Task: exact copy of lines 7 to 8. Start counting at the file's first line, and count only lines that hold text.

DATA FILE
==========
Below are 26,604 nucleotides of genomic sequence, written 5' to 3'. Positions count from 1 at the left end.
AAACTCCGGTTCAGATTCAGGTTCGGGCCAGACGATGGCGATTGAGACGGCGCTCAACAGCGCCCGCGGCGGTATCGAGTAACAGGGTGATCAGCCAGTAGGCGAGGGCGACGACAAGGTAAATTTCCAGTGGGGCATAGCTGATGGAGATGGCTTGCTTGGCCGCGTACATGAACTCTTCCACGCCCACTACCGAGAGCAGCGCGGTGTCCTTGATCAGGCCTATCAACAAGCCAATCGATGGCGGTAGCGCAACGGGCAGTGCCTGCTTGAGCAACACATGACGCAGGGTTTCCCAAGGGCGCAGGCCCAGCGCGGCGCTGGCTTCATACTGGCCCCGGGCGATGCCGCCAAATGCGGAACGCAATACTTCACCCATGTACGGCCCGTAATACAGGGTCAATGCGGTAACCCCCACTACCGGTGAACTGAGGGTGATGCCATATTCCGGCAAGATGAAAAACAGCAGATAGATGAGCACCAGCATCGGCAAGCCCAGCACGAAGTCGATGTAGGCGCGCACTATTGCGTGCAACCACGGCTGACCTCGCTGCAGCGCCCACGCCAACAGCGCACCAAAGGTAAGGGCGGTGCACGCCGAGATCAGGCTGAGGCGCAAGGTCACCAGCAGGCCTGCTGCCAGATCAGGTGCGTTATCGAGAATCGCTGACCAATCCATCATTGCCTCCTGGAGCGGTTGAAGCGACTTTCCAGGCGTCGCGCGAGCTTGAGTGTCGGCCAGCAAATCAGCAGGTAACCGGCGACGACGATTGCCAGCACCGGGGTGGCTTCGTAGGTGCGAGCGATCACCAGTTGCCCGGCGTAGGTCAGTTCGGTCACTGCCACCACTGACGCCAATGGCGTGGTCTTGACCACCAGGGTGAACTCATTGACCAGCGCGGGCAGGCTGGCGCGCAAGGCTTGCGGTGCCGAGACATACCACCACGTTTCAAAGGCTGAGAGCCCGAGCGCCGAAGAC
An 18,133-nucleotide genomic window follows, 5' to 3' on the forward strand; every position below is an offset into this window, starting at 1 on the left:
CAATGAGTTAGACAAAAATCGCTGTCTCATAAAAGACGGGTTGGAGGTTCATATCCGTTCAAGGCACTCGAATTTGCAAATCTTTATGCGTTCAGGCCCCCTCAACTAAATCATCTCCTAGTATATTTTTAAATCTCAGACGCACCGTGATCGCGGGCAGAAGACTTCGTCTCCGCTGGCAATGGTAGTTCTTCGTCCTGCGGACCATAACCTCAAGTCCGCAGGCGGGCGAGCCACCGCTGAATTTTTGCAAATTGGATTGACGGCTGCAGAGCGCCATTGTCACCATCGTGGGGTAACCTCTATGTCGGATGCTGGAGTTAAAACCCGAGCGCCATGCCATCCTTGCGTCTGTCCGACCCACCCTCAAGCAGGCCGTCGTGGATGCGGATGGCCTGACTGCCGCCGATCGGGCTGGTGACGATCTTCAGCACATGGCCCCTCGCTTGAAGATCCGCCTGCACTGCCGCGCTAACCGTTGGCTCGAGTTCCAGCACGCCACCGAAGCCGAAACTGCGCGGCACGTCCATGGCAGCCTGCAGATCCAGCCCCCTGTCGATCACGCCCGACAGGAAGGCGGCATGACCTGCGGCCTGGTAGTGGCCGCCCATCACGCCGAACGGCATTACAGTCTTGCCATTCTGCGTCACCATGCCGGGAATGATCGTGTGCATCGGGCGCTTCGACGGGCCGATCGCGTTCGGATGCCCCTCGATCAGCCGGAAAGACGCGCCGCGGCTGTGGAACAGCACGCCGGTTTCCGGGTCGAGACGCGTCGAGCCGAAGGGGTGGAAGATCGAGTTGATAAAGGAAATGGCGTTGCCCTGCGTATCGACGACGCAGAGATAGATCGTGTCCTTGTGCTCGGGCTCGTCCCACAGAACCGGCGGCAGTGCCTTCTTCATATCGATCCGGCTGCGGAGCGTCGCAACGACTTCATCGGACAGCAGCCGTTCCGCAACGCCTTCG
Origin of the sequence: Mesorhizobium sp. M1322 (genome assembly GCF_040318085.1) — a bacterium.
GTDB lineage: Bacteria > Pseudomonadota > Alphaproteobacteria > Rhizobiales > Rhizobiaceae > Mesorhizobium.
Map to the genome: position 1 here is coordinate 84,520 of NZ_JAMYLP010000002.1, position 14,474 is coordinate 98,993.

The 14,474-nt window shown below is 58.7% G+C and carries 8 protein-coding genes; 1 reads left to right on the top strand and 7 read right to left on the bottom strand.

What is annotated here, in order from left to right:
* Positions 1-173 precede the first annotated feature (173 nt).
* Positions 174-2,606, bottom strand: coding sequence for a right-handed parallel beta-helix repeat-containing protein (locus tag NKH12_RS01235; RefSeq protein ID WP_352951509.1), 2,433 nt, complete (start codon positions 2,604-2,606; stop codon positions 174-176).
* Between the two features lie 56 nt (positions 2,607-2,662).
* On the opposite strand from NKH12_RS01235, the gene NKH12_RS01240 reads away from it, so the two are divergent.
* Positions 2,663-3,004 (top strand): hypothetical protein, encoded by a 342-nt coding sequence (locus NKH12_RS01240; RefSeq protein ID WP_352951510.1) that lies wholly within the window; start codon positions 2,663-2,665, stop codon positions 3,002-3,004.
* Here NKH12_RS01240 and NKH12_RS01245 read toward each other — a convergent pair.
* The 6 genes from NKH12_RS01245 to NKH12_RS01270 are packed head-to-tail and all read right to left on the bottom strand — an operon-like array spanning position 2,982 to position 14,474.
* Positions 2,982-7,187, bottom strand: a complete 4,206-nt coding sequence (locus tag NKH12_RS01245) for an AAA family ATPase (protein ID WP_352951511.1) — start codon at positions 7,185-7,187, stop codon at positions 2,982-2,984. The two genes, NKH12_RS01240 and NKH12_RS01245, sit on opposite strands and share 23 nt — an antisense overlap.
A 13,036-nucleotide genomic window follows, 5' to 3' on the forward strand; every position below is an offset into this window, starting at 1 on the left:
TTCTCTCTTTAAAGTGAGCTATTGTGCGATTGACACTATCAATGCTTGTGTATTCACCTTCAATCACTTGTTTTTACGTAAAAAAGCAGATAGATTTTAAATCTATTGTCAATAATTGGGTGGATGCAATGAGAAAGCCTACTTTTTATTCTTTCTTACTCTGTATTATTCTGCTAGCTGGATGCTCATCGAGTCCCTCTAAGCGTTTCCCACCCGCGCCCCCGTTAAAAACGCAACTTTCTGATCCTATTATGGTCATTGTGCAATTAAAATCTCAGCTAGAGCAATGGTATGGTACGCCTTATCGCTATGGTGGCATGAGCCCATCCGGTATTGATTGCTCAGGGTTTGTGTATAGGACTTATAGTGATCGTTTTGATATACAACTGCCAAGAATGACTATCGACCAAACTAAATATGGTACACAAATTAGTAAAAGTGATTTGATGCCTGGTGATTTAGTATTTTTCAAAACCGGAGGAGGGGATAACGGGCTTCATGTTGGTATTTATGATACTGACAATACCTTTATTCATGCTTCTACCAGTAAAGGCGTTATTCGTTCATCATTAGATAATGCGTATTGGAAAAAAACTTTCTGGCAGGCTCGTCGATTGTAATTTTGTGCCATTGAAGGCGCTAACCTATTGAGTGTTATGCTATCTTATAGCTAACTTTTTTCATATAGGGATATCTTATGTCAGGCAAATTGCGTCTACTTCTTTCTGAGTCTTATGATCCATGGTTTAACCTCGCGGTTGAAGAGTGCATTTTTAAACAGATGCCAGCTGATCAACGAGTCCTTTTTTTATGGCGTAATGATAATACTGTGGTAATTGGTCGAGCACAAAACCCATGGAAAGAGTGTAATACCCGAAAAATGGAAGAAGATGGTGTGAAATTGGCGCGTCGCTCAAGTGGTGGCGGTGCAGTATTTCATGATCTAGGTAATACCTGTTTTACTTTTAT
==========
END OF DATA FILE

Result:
Map to the genome: position 1 here is coordinate 84,520 of NZ_JAMYLP010000002.1, position 14,474 is coordinate 98,993.

The 14,474-nt window shown below is 58.7% G+C and carries 8 protein-coding genes; 1 reads left to right on the top strand and 7 read right to left on the bottom strand.